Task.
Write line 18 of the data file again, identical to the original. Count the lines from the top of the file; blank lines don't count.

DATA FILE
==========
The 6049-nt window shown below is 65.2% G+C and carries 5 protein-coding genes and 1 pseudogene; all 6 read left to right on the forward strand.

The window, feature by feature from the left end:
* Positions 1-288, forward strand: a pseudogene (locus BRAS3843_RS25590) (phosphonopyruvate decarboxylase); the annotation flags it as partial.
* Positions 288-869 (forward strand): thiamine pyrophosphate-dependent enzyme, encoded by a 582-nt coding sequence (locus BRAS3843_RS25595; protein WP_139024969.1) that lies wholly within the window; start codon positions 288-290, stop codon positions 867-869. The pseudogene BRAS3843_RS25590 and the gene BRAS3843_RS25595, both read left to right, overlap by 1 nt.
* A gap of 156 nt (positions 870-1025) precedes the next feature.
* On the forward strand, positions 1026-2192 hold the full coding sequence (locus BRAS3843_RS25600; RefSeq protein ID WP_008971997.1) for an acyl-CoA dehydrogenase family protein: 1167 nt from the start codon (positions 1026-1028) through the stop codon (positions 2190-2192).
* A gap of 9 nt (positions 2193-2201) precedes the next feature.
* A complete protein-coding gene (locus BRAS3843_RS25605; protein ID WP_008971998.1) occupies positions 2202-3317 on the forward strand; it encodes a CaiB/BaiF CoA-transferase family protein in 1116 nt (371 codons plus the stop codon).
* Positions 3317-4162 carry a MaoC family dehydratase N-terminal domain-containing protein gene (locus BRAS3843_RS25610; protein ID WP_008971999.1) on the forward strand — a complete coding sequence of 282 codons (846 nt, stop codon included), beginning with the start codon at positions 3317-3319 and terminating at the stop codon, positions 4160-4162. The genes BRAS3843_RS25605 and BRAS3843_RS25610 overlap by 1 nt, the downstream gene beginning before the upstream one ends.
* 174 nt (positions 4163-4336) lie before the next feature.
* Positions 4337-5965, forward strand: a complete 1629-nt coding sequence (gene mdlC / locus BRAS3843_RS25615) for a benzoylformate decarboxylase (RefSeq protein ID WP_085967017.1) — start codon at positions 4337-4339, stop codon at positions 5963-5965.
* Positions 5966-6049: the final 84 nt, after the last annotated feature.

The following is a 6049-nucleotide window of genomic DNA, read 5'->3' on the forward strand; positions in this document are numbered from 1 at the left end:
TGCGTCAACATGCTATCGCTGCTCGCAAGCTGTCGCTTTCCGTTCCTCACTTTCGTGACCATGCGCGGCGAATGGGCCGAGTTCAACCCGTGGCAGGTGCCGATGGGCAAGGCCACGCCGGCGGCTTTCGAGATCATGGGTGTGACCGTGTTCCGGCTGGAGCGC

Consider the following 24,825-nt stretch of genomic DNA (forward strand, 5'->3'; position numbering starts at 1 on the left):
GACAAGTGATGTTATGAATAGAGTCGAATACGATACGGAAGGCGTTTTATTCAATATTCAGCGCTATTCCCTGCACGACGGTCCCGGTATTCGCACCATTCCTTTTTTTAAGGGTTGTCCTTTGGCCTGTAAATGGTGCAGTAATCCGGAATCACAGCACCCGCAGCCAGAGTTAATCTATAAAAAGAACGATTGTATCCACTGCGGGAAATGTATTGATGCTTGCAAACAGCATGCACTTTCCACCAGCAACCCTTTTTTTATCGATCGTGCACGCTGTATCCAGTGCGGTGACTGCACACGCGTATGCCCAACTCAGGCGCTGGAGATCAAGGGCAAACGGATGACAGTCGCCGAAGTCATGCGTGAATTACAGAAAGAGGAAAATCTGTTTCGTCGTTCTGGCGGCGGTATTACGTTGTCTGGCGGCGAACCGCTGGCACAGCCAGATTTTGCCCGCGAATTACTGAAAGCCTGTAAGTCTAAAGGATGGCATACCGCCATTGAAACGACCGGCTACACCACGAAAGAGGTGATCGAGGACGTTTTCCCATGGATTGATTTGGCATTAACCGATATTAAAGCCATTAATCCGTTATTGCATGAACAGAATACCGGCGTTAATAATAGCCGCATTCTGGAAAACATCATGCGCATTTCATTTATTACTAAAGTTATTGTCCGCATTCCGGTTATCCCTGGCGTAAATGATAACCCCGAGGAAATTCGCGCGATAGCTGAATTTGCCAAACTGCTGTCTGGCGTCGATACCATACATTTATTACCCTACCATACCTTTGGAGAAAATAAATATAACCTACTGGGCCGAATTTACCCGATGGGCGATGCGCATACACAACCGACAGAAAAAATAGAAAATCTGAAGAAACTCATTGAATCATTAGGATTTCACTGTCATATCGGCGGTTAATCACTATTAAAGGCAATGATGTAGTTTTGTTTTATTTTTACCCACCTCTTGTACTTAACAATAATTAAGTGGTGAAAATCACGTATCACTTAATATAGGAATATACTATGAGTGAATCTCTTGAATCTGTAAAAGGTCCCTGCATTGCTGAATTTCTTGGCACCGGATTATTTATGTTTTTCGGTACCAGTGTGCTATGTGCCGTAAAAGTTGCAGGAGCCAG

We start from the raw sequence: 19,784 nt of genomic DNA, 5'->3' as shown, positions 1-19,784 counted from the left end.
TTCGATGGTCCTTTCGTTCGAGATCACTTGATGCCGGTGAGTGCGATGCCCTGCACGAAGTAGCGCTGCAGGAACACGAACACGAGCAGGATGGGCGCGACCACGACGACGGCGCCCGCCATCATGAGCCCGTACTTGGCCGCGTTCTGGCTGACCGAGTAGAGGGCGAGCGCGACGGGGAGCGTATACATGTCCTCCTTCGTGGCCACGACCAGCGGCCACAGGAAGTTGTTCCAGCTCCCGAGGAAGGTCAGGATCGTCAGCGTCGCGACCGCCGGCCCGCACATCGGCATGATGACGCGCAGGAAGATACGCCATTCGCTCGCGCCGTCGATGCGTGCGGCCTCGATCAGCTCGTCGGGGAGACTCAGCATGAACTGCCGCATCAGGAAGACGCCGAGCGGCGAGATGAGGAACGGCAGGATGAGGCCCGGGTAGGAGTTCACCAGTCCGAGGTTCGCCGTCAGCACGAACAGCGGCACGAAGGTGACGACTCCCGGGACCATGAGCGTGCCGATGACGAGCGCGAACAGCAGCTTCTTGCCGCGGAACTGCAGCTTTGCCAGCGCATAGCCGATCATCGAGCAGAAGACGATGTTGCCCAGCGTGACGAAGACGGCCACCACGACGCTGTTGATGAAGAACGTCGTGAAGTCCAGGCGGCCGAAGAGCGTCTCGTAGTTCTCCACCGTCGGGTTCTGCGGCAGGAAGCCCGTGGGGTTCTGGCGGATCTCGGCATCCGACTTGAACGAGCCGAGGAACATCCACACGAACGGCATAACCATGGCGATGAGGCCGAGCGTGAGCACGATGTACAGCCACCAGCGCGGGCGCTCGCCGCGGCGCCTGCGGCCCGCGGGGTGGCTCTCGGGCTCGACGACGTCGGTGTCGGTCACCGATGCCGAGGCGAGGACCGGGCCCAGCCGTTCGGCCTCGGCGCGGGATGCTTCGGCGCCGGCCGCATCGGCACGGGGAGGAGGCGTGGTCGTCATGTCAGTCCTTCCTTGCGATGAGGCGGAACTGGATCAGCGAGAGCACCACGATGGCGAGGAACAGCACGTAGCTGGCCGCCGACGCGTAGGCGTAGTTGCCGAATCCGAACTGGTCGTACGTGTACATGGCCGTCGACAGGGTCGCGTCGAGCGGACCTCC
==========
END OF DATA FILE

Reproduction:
TTCGATGGTCCTTTCGTTCGAGATCACTTGATGCCGGTGAGTGCGATGCCCTGCACGAAGTAGCGCTGCAGGAACACGAACACGAGCAGGATGGGCGCGACCACGACGACGGCGCCCGCCATCATGAGCCCGTACTTGGCCGCGTTCTGGCTGACCGAGTAGAGGGCGAGCGCGACGGGGAGCGTATACATGTCCTCCTTCGTGGCCACGACCAGCGGCCACAGGAAGTTGTTCCAGCTCCCGAGGAAGGTCAGGATCGTCAGCGTCGCGACCGCCGGCCCGCACATCGGCATGATGACGCGCAGGAAGATACGCCATTCGCTCGCGCCGTCGATGCGTGCGGCCTCGATCAGCTCGTCGGGGAGACTCAGCATGAACTGCCGCATCAGGAAGACGCCGAGCGGCGAGATGAGGAACGGCAGGATGAGGCCCGGGTAGGAGTTCACCAGTCCGAGGTTCGCCGTCAGCACGAACAGCGGCACGAAGGTGACGACTCCCGGGACCATGAGCGTGCCGATGACGAGCGCGAACAGCAGCTTCTTGCCGCGGAACTGCAGCTTTGCCAGCGCATAGCCGATCATCGAGCAGAAGACGATGTTGCCCAGCGTGACGAAGACGGCCACCACGACGCTGTTGATGAAGAACGTCGTGAAGTCCAGGCGGCCGAAGAGCGTCTCGTAGTTCTCCACCGTCGGGTTCTGCGGCAGGAAGCCCGTGGGGTTCTGGCGGATCTCGGCATCCGACTTGAACGAGCCGAGGAACATCCACACGAACGGCATAACCATGGCGATGAGGCCGAGCGTGAGCACGATGTACAGCCACCAGCGCGGGCGCTCGCCGCGGCGCCTGCGGCCCGCGGGGTGGCTCTCGGGCTCGACGACGTCGGTGTCGGTCACCGATGCCGAGGCGAGGACCGGGCCCAGCCGTTCGGCCTCGGCGCGGGATGCTTCGGCGCCGGCCGCATCGGCACGGGGAGGAGGCGTGGTCGTCATGTCAGTCCTTCCTTGCGATGAGGCGGAACTGGATCAGCGAGAGCACCACGATGGCGAGGAACAGCACGTAGCTGGCCGCCGACGCGTAGGCGTAGTTGCCGAATCCGAACTGGTCGTACGTGTACATGGCCGTCGACAGGGTCGCGTCGAGCGGACCTCC